How To Improve Your Freestyle Stroke
How To Improve Your Freestyle Stroke

More than 80 percent of Americans claim to know how to swim, according to a survey by the Red Cross. That sounds like a decent number, until you ask them to swim the length of a 25-meter lap pool—a task that only slightly more than half of people can complete.

Much of that has to do with fitness level, of course, but technique is also a factor. If you can’t propel yourself efficiently through a medium that is 784 times denser than air, you’re going to peter out much faster than someone who can slice through it with minimal drag and maximum propulsive force. So if you want to transform swimming from recreational pursuit into a regular swim workout—and we recommend that you do—you’re going to want to polish your freestyle stroke.

Step one: Watch A River Runs Through It. Seriously. The fly fishing scenes in the 1992 period drama contain some expert advice on proper freestyle technique, says Los Angeles-based swim coach Jacki Hirsty, who has set more than 40 FINA master’s records.

“Great freestylers cast their arm forward, like a fly fisherman,” says Hirsty, adding that the motion is relaxed and graceful. “Novices actively ‘put’ their hand in the water, and that keeps the muscles in constant contraction.” The result: Faster fatigue.

Great freestylers also know that technique counts just as much as power and strength. “Reducing drag provides eight times the benefit of increasing propulsion,” says Hirsty. Maximize both with the tips below.

How to Improve Your Freestyle Stroke

Pull Phase

  • Keep your elbow bent and close to the surface as you push the water back toward your feet until your hand reaches your waist.
  • Extend your lead arm directly in front of your shoulder at a 25-degree angle.
  • Keep your knees straight, your toes pointes, and “kick” with your hips. Leg movement is more for balance than forward propulsion.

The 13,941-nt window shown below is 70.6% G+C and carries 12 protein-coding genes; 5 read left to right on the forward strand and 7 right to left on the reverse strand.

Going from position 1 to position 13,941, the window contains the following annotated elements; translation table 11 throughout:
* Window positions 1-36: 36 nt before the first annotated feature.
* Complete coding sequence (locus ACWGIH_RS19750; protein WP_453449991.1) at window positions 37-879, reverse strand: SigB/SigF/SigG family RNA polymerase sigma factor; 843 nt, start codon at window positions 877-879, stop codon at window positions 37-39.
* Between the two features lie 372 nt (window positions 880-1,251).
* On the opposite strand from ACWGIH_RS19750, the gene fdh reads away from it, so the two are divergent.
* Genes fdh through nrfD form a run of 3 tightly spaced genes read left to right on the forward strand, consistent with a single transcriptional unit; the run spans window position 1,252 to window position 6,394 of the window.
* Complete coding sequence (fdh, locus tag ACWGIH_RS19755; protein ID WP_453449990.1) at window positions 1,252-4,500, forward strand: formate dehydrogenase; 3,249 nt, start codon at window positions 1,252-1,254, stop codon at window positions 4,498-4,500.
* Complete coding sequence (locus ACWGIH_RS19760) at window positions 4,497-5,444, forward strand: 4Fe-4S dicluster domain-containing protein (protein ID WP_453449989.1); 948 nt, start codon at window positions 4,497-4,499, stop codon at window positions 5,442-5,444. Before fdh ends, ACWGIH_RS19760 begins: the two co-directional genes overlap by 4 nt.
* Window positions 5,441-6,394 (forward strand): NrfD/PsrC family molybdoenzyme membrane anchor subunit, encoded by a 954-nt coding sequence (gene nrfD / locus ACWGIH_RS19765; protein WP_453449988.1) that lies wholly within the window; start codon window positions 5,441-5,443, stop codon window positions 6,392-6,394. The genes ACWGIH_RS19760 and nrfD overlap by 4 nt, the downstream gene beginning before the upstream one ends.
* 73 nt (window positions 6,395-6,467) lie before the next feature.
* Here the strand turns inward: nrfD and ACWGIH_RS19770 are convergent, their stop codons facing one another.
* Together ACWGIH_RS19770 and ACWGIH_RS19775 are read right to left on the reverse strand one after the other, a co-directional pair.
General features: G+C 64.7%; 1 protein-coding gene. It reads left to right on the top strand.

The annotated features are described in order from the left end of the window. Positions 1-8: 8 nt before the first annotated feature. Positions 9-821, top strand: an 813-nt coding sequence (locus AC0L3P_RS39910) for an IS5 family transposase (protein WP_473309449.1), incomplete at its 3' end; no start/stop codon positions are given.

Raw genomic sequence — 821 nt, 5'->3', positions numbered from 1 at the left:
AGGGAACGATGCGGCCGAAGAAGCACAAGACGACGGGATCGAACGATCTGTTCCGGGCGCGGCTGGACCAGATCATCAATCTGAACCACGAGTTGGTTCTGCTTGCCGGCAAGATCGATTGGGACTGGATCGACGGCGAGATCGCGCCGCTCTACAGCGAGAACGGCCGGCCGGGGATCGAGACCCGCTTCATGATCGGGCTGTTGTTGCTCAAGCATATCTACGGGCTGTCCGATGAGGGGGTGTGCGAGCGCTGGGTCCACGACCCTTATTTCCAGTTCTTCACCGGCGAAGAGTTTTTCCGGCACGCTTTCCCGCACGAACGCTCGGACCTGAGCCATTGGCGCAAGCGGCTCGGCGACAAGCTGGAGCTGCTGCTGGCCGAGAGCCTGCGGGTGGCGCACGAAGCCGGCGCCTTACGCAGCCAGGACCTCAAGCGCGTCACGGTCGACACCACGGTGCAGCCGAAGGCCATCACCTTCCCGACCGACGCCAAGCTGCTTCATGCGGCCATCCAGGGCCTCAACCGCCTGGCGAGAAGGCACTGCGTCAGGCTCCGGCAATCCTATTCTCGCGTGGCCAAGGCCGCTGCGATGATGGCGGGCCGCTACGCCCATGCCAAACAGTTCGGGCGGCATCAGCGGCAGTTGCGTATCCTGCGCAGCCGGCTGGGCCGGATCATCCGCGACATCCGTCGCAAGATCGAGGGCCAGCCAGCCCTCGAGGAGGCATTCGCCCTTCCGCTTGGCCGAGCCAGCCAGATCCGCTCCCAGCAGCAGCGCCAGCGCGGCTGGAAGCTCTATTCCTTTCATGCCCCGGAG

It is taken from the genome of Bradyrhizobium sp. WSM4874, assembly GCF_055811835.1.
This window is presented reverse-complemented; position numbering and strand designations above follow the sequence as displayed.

• Tilt your head up slightly, so that your hairline is even with the surface of the water. (If its receding, position your forehead just below he surface.)

Recovery Phase

  • Lift your arm out of the water elbow first, and keep your elbow high as you cast your hand forward.
  • Your body will rotate up naturally during the recovery. Inhale every three strokes, alternating sides.
  • Your body should remain flat from head to feet and parallel to the water’s surface.
Michael Hotten

About

Michael Hotten has been a journalist since the late '80s. He started in radio. His field reporting has included coverage of Somalia’s humanitarian crisis in 1993, the Princess Diana tragedy, the Loma Prieta and Northridge earthquakes and the O.J. Simpson case. He has even witnessed an execution. He later served as the Assistant News Director and Assignment Editor at the #1 talk radio station in Los Angeles. To clear the news pollution from his mind, Michael turned to his passions and print reporting. In the ’90s, Michael played and wrote about golf for a Los Angeles based golf monthly. He also co-hosted a golf radio show. Golf gave way to cycling and riding progressed to racing. Michael has competed in road, track, mountain, gravel and ‘cross events. He is a Cat. II on the road but mostly races masters. He has completed the Leadville Trail 100 Mountain Bike race four times. He also helps teammates and his wife prepare for and complete races and centuries. Michael writes about cycling for various outlets and is the host of a cycling focused podcast. He is based in the Los Angeles area.